You see, as a central banker or a staff member you’re never supposed to admit this. The one big thing (the one wrong thing) all these central banks from the Fed to the ECB had taken as their preferred lesson from Japan’s failed QE experiments in the early part of this century was, in a word, confidence. Dammit, lie if you have to.
Never, ever admit it ain’t working.
Mr. KOHN. They were lurching from one policy to the next, each time saying that they didn’t think it would work. So I do believe it’s important that we decide before we get to the point where such policies need to be triggered…at least on a very rough sequence of what we will do and how we will talk to the public about it. We don’t need to be very specific; but before we begin to use nontraditional techniques, I think we need to talk about them publicly and create a sense of continuity and confidence in our policymaking, which I believe was absent in Japan.
Above was the consensus view FOMC members had expressed and agreed to where it came to these “nontraditional techniques” back in June 2003 after having studiously reviewed what everyone (in private) agreed at the time had been the Bank of Japan’s big failure. Their QE didn’t work because, mainly, they needed to tell the public over and over it was working.
We’re all morons, you see, easily dazzled and manipulated by shiny objects.
The problem for Philip Lane in 2020 is therefore obvious – he said the quiet part out loud. It isn’t working – to the extent even us morons can see it in everything except things like ZEW sentiment (where anything the ECB does tastes pure sugar). Like Mario Draghi’s policies and those of the Fed as well as Japan, they all keep hoping that time ends up the only missing ingredient.
Give these things enough time and they’ll work. Keep up the act until then. Two decades isn’t enough, apparently.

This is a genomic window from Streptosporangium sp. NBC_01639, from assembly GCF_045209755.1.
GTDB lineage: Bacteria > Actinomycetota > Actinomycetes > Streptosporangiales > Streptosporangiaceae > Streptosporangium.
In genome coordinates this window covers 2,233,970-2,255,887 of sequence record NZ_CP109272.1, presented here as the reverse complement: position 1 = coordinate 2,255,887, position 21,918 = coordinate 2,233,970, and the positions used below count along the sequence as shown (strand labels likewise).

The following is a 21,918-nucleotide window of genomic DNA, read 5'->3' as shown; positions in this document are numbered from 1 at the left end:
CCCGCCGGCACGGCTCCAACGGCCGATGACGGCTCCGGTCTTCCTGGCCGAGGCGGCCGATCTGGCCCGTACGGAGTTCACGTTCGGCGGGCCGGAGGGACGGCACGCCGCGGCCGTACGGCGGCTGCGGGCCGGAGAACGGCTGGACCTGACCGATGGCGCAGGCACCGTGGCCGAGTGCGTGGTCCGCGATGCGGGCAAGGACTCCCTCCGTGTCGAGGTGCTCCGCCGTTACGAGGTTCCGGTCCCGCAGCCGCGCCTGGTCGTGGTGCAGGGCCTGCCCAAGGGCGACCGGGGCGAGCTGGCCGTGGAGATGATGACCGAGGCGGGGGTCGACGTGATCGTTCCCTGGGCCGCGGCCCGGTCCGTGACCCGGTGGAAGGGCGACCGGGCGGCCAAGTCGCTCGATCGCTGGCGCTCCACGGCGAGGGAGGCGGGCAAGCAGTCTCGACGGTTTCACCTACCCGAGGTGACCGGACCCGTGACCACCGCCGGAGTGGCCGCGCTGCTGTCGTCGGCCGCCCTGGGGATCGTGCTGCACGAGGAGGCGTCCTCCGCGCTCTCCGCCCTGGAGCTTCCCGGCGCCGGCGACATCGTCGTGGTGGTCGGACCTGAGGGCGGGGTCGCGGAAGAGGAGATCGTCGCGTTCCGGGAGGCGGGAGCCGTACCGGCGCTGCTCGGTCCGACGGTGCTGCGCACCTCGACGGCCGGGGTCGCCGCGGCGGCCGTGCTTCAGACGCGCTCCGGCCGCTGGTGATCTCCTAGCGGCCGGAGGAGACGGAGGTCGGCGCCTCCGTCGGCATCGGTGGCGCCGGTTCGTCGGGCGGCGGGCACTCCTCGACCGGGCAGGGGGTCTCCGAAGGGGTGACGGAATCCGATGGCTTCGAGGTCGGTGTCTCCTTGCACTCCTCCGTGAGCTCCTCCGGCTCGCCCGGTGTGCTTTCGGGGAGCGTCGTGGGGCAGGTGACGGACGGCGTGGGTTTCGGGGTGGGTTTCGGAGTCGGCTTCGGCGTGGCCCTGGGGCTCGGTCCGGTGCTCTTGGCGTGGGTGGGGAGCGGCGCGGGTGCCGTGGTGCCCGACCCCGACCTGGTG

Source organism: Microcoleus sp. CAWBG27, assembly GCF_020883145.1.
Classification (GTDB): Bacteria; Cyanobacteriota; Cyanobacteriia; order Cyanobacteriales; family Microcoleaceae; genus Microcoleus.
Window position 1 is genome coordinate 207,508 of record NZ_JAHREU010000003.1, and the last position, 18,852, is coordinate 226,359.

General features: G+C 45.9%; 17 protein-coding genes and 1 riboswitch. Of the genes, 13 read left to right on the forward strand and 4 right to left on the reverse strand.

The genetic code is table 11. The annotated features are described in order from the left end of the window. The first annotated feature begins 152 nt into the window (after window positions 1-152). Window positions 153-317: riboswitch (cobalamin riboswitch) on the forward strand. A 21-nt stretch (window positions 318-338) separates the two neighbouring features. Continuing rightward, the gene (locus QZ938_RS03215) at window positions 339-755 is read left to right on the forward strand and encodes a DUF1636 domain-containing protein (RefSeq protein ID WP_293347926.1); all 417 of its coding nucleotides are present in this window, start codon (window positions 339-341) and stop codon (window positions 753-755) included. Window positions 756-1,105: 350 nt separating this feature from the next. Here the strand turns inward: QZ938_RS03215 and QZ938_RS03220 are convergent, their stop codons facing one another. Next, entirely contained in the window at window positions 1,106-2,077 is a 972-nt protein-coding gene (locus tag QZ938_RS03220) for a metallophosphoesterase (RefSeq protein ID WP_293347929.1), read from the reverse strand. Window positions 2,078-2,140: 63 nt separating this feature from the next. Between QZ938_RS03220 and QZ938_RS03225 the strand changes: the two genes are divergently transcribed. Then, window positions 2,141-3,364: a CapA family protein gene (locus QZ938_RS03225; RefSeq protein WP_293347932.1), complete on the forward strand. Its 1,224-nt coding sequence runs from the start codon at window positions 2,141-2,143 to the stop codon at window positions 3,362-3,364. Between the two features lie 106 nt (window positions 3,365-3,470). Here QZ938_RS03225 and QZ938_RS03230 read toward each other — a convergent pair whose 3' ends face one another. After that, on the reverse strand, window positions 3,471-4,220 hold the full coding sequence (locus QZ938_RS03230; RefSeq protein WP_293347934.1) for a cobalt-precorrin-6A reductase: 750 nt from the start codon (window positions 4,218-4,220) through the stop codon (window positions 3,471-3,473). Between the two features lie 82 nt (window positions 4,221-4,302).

Lane was criticized by the hawks and doves alike, though maybe because so much time stuck in each respective corner has sapped what might be left of everyone’s sanity. Was everyone really mad at Philip Lane?
More bad news today. Germany reported its flash inflation estimate for the month of September 2020. Six months of massive monetary and fiscal “stimulus”, and in general German consumer prices continue to fall. Yep. Fall, as in go lower, discounting, minus sign (-0.2% y/y to be specific). The opposite of both hawks and doves’ expectations.
This follows August when the core European inflation rate had registered its lowest (by far) on record.
Policymakers – like the media which parrots their every word – have been quick to cite the VAT tax cut as the primary reason, but anyone who’s been paying attention the last two decades know European officials are, once again, mimicking their Japanese counterparts. Excuses like policies, it doesn’t matter the location since excuses after failing with their policies is always the one constant.
And what happens in Germany is what largely happens to the rest of Europe, meaning yet another month squandered waiting. For the record, much if not most of Europe has been in recession continuously since at least the third quarter of 2019, stuck with a persistent downturn that began two and three-quarters years ago. They just need more time!
Why aren’t bond yields anywhere flying upward at all the money printing and fiscal insanity? This is a rhetorical question, by the way.
Not one of these central bankers is a serious person. None of them.